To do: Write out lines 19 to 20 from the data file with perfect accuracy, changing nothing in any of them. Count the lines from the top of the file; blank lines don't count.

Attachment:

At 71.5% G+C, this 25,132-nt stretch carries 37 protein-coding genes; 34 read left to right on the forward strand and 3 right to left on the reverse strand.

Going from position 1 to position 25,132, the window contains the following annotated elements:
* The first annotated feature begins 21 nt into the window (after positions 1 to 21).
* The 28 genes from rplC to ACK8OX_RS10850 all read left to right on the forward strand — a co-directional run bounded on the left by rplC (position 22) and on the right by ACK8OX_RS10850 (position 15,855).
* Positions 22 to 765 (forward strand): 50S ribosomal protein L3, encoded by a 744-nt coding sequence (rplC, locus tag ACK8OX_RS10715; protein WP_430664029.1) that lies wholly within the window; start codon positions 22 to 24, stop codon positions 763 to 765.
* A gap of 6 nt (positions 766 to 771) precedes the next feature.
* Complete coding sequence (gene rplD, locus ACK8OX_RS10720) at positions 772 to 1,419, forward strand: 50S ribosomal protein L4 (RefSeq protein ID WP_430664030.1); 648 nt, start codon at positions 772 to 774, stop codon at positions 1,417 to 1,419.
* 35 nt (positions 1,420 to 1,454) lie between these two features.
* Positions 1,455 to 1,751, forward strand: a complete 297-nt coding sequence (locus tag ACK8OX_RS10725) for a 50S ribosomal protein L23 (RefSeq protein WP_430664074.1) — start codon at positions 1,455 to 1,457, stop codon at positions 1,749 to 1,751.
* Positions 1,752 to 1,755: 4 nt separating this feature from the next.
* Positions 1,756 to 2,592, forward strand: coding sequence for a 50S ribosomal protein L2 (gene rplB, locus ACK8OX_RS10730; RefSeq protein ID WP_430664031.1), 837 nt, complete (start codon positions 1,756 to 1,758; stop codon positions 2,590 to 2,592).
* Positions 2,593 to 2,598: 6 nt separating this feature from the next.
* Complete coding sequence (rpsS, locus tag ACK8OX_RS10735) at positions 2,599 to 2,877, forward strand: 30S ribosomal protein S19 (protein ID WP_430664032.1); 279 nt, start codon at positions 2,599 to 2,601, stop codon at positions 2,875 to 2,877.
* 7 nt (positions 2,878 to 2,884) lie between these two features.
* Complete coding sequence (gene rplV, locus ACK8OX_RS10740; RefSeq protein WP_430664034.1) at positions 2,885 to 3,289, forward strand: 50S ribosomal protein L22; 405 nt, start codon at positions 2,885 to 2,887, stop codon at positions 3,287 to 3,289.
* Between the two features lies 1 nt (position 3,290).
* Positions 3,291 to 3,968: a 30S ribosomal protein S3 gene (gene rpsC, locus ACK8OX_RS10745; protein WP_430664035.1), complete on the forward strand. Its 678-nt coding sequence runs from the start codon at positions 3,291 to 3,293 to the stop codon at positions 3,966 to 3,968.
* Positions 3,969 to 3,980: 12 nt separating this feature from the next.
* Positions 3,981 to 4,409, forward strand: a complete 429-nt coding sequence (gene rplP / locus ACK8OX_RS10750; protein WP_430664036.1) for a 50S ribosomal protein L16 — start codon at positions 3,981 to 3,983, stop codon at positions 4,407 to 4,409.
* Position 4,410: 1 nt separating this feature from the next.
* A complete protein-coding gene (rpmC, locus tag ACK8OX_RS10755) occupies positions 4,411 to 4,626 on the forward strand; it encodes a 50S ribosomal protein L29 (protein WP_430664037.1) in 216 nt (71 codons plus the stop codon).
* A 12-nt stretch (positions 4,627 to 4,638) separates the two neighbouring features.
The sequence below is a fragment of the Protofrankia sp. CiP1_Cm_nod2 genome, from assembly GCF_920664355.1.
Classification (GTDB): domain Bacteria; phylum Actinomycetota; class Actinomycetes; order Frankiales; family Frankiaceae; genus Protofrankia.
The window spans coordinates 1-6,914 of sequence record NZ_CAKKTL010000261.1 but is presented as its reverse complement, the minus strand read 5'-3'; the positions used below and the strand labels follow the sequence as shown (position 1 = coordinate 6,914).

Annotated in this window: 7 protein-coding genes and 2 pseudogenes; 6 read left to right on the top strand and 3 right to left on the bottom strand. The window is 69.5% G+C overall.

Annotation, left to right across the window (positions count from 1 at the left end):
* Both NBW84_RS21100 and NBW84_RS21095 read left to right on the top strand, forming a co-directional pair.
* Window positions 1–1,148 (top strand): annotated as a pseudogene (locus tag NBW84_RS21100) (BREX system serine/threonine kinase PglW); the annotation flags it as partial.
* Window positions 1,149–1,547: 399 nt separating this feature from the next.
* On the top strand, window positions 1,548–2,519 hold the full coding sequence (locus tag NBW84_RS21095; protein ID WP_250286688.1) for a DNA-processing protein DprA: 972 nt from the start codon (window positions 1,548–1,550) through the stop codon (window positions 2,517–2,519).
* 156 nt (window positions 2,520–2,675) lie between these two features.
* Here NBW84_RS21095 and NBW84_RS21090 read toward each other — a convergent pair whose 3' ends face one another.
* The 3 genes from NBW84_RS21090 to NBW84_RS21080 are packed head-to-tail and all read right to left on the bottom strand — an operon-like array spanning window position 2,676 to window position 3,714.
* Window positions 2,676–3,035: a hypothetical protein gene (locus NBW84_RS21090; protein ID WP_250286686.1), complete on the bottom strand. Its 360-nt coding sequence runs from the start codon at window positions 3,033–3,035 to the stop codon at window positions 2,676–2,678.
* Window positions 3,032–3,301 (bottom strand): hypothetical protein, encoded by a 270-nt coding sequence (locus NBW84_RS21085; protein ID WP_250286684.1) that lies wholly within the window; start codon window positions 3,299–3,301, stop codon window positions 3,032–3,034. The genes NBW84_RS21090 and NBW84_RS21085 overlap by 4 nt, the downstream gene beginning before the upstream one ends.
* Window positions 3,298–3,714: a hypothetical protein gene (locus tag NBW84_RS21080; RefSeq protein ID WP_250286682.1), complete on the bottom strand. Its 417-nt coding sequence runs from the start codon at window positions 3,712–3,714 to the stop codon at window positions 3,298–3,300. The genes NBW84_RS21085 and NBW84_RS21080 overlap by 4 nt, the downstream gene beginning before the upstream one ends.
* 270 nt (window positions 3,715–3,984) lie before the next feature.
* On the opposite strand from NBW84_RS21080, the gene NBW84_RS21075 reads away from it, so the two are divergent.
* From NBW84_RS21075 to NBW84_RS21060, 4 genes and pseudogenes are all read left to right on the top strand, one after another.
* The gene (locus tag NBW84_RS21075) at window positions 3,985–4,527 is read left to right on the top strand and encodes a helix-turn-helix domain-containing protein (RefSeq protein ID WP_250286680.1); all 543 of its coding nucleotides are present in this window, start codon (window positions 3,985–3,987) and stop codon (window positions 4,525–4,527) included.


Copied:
* Positions 3,981 to 4,409, forward strand: a complete 429-nt coding sequence (gene rplP / locus ACK8OX_RS10750; protein WP_430664036.1) for a 50S ribosomal protein L16 — start codon at positions 3,981 to 3,983, stop codon at positions 4,407 to 4,409.
* Position 4,410: 1 nt separating this feature from the next.